Across the globe, more than 50 million people live with dementia. While many people in later years experience this condition, it is not a side-effect of ageing[1].

two people holding hands across a table

A dementia diagnosis can profoundly impact a person’s life, as well as the lives of their loved ones. The most common form of dementia is Alzheimer disease which contributes up to 70% of diagnoses[2].

Someone who experiences a dementia diagnosis may feel a series of emotions- from anger and grief to shock and fear. Furthermore, they may find it hard to manage these emotions initially, putting them at risk of developing poor mental health, including illnesses such as anxiety and depression.

People with dementia and Alzheimer’s may experience changes in the way they respond to situations and others. Some may find that they have less control over the way they express themselves, leaving them to feel frustrated and irritable. Those who live with dementia may experience considerable mood swings- going from disassociated and uninterested to angry and upset. These drastic changes in emotions may negatively impact loved ones and carers, as they find these emotions challenging to deal with and unpredictable[3].

Alzheimer’s UK has also highlighted that a dementia diagnosis is sometimes met with stigma from the community and that a person with the condition may be treated differently by their peers[4]. Dementia can impact a person’s socioeconomic status- they may find that they need to leave work which can negatively impact their finances. Dementia can have a knock-on effect on a person’s confidence, as they may feel unsure about their ability to carry out everyday tasks, such as cooking and washing[5].

A family member of one of our team at The Key Safe Company wanted to share their experience after receiving a dementia diagnosis:

 

As a person with vascular dementia and Alzheimer’s, I feel that I have lost all my confidence. Before I was an independent person; looking after my grandchildren, driving to the shops, and now having to rely on people simply is not me and is a challenge to let them help.  I have ups and down days in which I am very sad, and other days I feel normal whatever normal is.  My family are always there on hand to help, but I feel like I am a burden to them, and it should not be like this.  Someday I am vacant and see things which are not there, but with support, I understand this is part of the condition and my family talk me through all the changes that are happening.  I do wonder why me quite a lot.  I struggle with simple tasks such as cooking for myself, I forget to eat, I forget my medication, and the concept of day and time has now gone. I am not as bad as some people now, but I do thank my lucky stars that I have support to help during my down days.’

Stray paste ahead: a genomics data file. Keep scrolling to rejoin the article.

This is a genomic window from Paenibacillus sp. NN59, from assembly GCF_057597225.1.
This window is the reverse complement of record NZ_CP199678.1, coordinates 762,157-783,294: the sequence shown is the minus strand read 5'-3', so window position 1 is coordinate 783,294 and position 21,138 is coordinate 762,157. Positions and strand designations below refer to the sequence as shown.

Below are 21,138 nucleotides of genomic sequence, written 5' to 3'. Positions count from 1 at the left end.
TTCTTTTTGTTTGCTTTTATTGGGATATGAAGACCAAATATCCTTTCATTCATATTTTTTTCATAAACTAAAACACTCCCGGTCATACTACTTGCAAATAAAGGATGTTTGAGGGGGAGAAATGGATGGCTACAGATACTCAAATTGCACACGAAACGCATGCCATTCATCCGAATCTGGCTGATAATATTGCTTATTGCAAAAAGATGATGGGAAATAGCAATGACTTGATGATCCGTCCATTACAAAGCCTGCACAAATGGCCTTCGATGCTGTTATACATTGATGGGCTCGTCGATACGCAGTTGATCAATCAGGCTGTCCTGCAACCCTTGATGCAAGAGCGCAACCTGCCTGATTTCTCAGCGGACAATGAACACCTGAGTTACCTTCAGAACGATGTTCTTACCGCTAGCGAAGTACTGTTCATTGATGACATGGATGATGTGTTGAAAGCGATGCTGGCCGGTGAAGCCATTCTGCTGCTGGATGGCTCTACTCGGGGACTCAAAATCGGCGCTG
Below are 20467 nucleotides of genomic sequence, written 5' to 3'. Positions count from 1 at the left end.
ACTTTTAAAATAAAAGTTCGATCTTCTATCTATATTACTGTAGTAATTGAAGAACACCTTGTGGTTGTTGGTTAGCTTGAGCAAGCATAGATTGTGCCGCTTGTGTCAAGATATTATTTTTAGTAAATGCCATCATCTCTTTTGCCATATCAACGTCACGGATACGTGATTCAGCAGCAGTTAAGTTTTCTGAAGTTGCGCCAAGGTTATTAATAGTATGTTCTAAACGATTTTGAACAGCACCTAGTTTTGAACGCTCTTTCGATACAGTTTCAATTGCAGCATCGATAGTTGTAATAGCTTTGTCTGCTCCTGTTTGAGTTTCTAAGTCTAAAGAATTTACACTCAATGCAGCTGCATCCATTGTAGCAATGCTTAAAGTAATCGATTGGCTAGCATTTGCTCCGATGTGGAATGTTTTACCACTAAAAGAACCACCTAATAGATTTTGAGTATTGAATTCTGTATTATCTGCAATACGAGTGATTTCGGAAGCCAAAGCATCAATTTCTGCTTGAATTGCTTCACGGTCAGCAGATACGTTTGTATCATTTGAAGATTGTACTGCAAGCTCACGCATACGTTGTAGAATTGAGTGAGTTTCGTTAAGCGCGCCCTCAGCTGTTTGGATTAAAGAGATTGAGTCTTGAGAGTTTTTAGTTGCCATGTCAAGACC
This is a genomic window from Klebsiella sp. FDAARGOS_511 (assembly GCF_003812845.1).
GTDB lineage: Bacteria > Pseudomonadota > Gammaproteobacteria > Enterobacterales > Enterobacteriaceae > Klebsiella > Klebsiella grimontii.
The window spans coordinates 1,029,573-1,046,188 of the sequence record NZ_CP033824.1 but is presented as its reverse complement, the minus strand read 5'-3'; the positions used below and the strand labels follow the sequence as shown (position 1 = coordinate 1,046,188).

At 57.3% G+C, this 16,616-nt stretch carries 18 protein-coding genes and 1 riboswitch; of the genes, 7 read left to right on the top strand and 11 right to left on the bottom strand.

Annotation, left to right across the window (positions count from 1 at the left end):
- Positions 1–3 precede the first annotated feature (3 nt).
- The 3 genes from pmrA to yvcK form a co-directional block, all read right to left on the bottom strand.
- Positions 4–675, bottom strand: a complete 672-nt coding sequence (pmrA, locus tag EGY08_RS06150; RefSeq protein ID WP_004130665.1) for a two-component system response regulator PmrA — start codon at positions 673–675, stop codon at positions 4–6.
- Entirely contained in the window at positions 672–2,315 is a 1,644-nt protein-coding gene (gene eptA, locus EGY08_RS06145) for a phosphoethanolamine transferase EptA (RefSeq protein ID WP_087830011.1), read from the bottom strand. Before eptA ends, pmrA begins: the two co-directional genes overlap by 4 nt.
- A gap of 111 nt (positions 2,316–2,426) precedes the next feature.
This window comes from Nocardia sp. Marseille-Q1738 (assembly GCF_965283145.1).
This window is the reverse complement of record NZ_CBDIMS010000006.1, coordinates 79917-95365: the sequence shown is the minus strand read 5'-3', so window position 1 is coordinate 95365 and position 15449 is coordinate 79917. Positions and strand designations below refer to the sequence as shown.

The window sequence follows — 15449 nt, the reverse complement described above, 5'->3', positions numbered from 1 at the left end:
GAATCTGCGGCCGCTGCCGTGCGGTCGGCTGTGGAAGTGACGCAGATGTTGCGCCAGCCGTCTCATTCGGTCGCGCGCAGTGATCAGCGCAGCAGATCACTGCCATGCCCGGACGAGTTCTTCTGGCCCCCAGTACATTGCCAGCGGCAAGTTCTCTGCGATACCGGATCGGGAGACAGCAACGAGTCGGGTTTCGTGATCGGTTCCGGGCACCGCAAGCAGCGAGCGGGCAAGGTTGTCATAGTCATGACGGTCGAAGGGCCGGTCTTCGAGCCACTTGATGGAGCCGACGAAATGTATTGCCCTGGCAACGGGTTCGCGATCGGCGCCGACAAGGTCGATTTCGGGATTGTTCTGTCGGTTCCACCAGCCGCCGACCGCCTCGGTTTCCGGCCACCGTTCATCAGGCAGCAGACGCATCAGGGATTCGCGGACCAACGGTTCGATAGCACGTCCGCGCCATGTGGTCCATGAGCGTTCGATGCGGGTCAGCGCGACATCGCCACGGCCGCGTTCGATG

Following diagnosis, there are ways in which a person living with dementia, as well as carers and loved ones, can improve their quality of life.

Talking about their experiences to loved ones as well as healthcare professionals can aid a person living with dementia to come to terms with their condition, as well as support them in feeling less alone. This form of support will also alleviate some feelings of anxiety and depression. Loved ones should not dismiss their feelings, even if they are challenging to understand or accept.

Encouragement and celebration of successes rather than criticism of difficulties will encourage those living with the condition. Avoid focussing on negatives or becoming frustrated at situations.

A healthy and active lifestyle will improve quality of life and can ease symptoms of depression and anxiety. By doing activities with friends and family, people living with dementia will feel less isolated and have more to look forward to.

 

If you or a loved one have recently been diagnosed with dementia, contact your local dementia care organisations, for further support and advice.



[1] https://www.who.int/news-room/fact-sheets/detail/dementia

[2] Ibid.

[3] (Alzheimer's Society, 2020)

[4] https://www.alzheimers.org.uk/get-support/help-dementia-care/understanding-supporting-person-dementia-psychological-emotional-impact#content-start

[5] (Alzheimer's Society, 2020)